How does the way we think influence your marketing material?
To start with, let me ask you a question to illustrate how our mind works.
A Notepad and a pencil together cost £1.10.
The Notepad is £1 more than the pencil
How much does the pencil cost?
We have our conscious and our subconscious, and how they interpret information is different.
Before we go into how they affect our marketing material, let’s explain how they both work first.
Conscious thought, is who you think you are. It answers most of your day to day questions, but, just like most of us, can be a bit lazy.
This is because it requires effort to complete tasks.
However, your conscious mind is good for catching mistakes and fixing them.
Your subconscious is different.
It’s constantly processing a ton of information from all of your senses and filtering the parts that matter. It’s working all the time constantly, without your conscious mind even knowing it’s going on.
It’s like when you see a sentence that on second inspection is incorrect, but you had no problem reading it. You can read it because your subconscious automatically assumes what it should say, and this can be further demonstrated with the teaser.
Your subconscious automatically thinks the answer to how much the pencil is, is 10p.
If the pencil was 10p and the notepad was £1 more than the pencil, it would mean the combined cost would be £1.20.
Now your conscious mind has to do some work and find the answer.
It’s 5p by the way.
Your conscious and subconscious are what they are because of your memory.
Your subconscious is your long-term memories and experiences, while your conscious mind is your working memory and only holds around 4-5 new things at a time.
In order for a task to be off set to your subconscious, your conscious mind needs to repeat the process over and over again, until it becomes second nature or habitual.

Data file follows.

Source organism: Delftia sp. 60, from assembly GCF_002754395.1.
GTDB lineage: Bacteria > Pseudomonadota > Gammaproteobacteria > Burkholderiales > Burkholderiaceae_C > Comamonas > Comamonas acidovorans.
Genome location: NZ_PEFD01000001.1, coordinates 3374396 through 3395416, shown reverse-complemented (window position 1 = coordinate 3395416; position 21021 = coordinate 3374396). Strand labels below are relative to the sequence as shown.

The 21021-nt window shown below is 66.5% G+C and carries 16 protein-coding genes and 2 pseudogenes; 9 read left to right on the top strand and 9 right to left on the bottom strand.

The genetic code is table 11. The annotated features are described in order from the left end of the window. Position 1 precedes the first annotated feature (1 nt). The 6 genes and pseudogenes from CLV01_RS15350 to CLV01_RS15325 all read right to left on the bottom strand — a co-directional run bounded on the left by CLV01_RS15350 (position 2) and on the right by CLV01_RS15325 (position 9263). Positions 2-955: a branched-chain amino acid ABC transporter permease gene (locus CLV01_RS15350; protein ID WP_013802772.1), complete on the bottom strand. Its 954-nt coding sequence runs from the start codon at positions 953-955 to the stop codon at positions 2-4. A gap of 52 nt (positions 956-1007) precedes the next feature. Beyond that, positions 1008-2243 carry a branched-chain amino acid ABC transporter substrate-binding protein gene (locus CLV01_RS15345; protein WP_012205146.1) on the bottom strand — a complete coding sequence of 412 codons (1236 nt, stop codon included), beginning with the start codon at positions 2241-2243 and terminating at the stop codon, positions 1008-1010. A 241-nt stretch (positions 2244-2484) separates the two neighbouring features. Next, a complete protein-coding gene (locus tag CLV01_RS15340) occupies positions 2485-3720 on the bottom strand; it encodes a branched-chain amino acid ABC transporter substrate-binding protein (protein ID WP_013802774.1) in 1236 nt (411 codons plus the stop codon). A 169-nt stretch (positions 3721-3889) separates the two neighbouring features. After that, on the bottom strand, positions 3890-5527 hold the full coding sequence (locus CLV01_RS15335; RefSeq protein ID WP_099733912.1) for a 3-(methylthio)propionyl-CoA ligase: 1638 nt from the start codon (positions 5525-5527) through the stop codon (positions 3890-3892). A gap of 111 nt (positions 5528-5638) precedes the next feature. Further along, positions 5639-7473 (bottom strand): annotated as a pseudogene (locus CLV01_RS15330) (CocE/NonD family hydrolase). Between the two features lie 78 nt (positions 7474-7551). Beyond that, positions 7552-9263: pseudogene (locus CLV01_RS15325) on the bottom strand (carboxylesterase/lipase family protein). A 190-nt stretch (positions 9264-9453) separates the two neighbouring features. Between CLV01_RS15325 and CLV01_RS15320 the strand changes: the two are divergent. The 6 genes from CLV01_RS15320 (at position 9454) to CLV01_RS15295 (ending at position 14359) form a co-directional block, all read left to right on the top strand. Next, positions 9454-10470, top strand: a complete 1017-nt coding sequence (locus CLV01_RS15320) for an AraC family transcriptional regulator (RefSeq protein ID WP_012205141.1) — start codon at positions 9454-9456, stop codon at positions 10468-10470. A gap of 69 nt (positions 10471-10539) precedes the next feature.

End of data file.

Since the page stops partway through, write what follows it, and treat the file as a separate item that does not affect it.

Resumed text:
For example, riding a bike or tying your shoe lace or clicking onto Facebook on your mobile.
They eventually become automatic.
How does this apply to marketing material?
Something that is either hard to read or confusing, tends to be remembered better than traditional designs. Which may contradict what we’ve typically been told in marketing.
The goal in marketing is usually to make the message as easy to understand as possible, but if you look at some of the adverts today, they’re designed to be more confusing.
We’re bombarded with advertising, so we filter a lot of it out.
If you see a ‘normal’ advert for a product, you would just block it out. However, if something looks different and catches your eye, you’re more likely to pay attention to it.
The more you can force your audience to answer questions, and get involved, the more likely they are to remember your message and engage their conscious mind, instead of it being filtered out automatically by your subconscious.
Did you get the teaser right?
We asked Indie Filmmaker, Ricardo Lacombe, Elite Business Acadamy Founder, Craig Wilkinson and Ex Professional Referees Roger Dilkes and Mark Halsey.
This is what they got!
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